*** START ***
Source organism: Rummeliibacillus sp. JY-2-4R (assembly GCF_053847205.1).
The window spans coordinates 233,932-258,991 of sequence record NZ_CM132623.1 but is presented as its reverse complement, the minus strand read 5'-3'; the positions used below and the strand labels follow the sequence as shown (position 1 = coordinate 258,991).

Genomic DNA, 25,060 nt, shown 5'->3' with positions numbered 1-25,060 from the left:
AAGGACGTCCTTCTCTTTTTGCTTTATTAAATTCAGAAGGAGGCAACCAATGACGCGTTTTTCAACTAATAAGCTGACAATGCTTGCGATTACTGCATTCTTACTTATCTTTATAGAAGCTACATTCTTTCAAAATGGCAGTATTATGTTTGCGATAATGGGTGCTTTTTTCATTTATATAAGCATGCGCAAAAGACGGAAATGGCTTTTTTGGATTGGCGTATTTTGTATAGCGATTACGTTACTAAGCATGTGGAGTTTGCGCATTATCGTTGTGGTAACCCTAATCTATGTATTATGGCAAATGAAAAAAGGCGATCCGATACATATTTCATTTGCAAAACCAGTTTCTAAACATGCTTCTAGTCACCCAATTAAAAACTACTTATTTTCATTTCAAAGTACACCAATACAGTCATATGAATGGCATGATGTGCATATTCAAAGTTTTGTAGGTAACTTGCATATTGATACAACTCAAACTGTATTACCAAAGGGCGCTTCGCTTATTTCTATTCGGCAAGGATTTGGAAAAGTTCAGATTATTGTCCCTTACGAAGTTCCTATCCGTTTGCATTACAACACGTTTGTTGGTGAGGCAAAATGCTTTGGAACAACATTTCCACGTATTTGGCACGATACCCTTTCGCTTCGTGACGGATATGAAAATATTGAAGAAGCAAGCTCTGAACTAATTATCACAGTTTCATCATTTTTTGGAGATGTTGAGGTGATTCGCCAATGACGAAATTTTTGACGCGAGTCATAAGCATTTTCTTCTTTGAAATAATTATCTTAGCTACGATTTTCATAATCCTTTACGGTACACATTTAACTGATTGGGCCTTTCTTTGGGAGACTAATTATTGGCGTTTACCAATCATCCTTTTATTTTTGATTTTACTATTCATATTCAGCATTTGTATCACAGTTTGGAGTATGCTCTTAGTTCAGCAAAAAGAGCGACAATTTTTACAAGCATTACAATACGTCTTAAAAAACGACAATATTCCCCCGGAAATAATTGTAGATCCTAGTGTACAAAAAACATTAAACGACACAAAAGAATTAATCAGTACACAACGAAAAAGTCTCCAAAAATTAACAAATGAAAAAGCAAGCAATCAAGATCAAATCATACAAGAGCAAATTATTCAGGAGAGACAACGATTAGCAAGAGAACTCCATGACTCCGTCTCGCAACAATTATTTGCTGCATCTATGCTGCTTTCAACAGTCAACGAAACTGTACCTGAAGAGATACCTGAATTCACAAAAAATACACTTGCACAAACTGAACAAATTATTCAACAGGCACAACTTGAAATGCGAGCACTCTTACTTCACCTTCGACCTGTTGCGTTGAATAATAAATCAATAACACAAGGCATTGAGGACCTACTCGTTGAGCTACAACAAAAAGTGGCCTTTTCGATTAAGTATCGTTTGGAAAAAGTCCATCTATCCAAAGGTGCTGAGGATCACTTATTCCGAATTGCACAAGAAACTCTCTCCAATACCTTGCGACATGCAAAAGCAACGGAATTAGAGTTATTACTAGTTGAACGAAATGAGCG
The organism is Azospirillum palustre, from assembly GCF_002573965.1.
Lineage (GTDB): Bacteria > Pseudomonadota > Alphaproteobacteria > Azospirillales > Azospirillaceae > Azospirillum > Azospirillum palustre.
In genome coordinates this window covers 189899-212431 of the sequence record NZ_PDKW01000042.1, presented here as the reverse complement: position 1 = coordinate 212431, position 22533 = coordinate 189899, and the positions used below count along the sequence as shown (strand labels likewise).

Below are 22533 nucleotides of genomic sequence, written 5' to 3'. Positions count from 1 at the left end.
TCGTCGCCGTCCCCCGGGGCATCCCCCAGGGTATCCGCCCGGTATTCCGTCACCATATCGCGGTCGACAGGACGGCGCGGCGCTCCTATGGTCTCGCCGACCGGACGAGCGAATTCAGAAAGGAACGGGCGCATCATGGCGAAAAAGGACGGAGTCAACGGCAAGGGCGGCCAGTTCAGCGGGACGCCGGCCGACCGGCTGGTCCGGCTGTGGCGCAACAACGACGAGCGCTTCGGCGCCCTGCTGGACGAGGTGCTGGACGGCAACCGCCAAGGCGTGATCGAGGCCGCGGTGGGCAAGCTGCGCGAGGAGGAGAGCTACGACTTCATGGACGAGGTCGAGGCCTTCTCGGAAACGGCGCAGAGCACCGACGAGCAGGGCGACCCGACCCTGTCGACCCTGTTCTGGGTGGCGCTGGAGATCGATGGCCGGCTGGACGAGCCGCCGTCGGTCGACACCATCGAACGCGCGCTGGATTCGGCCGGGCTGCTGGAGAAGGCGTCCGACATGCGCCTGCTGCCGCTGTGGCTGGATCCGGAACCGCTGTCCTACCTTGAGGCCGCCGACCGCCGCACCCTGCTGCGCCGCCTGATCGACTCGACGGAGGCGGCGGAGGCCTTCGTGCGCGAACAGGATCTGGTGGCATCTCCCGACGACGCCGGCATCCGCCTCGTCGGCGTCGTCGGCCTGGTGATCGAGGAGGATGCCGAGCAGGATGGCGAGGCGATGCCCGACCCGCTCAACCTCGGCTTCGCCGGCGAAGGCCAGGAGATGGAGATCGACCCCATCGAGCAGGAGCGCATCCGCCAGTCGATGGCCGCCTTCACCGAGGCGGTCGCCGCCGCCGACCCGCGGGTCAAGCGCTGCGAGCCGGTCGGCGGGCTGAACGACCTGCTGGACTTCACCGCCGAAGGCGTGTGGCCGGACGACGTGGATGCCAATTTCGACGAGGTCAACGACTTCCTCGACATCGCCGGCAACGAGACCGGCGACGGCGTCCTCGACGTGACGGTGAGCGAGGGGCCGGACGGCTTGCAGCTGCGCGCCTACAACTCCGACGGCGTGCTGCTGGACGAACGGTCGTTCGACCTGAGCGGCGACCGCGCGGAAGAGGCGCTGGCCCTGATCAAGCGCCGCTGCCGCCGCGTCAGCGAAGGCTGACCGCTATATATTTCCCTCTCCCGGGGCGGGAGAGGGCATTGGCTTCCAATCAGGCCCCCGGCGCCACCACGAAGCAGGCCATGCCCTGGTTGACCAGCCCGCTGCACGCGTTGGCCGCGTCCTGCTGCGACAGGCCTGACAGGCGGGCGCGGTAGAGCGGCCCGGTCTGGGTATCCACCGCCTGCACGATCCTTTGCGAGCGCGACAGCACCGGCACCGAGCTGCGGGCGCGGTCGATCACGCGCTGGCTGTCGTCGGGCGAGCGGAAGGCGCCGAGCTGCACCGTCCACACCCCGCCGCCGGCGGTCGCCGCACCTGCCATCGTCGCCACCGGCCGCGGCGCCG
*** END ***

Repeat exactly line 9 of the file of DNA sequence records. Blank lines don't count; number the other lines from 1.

TCGTCGCCGTCCCCCGGGGCATCCCCCAGGGTATCCGCCCGGTATTCCGTCACCATATCGCGGTCGACAGGACGGCGCGGCGCTCCTATGGTCTCGCCGACCGGACGAGCGAATTCAGAAAGGAACGGGCGCATCATGGCGAAAAAGGACGGAGTCAACGGCAAGGGCGGCCAGTTCAGCGGGACGCCGGCCGACCGGCTGGTCCGGCTGTGGCGCAACAACGACGAGCGCTTCGGCGCCCTGCTGGACGAGGTGCTGGACGGCAACCGCCAAGGCGTGATCGAGGCCGCGGTGGGCAAGCTGCGCGAGGAGGAGAGCTACGACTTCATGGACGAGGTCGAGGCCTTCTCGGAAACGGCGCAGAGCACCGACGAGCAGGGCGACCCGACCCTGTCGACCCTGTTCTGGGTGGCGCTGGAGATCGATGGCCGGCTGGACGAGCCGCCGTCGGTCGACACCATCGAACGCGCGCTGGATTCGGCCGGGCTGCTGGAGAAGGCGTCCGACATGCGCCTGCTGCCGCTGTGGCTGGATCCGGAACCGCTGTCCTACCTTGAGGCCGCCGACCGCCGCACCCTGCTGCGCCGCCTGATCGACTCGACGGAGGCGGCGGAGGCCTTCGTGCGCGAACAGGATCTGGTGGCATCTCCCGACGACGCCGGCATCCGCCTCGTCGGCGTCGTCGGCCTGGTGATCGAGGAGGATGCCGAGCAGGATGGCGAGGCGATGCCCGACCCGCTCAACCTCGGCTTCGCCGGCGAAGGCCAGGAGATGGAGATCGACCCCATCGAGCAGGAGCGCATCCGCCAGTCGATGGCCGCCTTCACCGAGGCGGTCGCCGCCGCCGACCCGCGGGTCAAGCGCTGCGAGCCGGTCGGCGGGCTGAACGACCTGCTGGACTTCACCGCCGAAGGCGTGTGGCCGGACGACGTGGATGCCAATTTCGACGAGGTCAACGACTTCCTCGACATCGCCGGCAACGAGACCGGCGACGGCGTCCTCGACGTGACGGTGAGCGAGGGGCCGGACGGCTTGCAGCTGCGCGCCTACAACTCCGACGGCGTGCTGCTGGACGAACGGTCGTTCGACCTGAGCGGCGACCGCGCGGAAGAGGCGCTGGCCCTGATCAAGCGCCGCTGCCGCCGCGTCAGCGAAGGCTGACCGCTATATATTTCCCTCTCCCGGGGCGGGAGAGGGCATTGGCTTCCAATCAGGCCCCCGGCGCCACCACGAAGCAGGCCATGCCCTGGTTGACCAGCCCGCTGCACGCGTTGGCCGCGTCCTGCTGCGACAGGCCTGACAGGCGGGCGCGGTAGAGCGGCCCGGTCTGGGTATCCACCGCCTGCACGATCCTTTGCGAGCGCGACAGCACCGGCACCGAGCTGCGGGCGCGGTCGATCACGCGCTGGCTGTCGTCGGGCGAGCGGAAGGCGCCGAGCTGCACCGTCCACACCCCGCCGCCGGCGGTCGCCGCACCTGCCATCGTCGCCACCGGCCGCGGCGCCG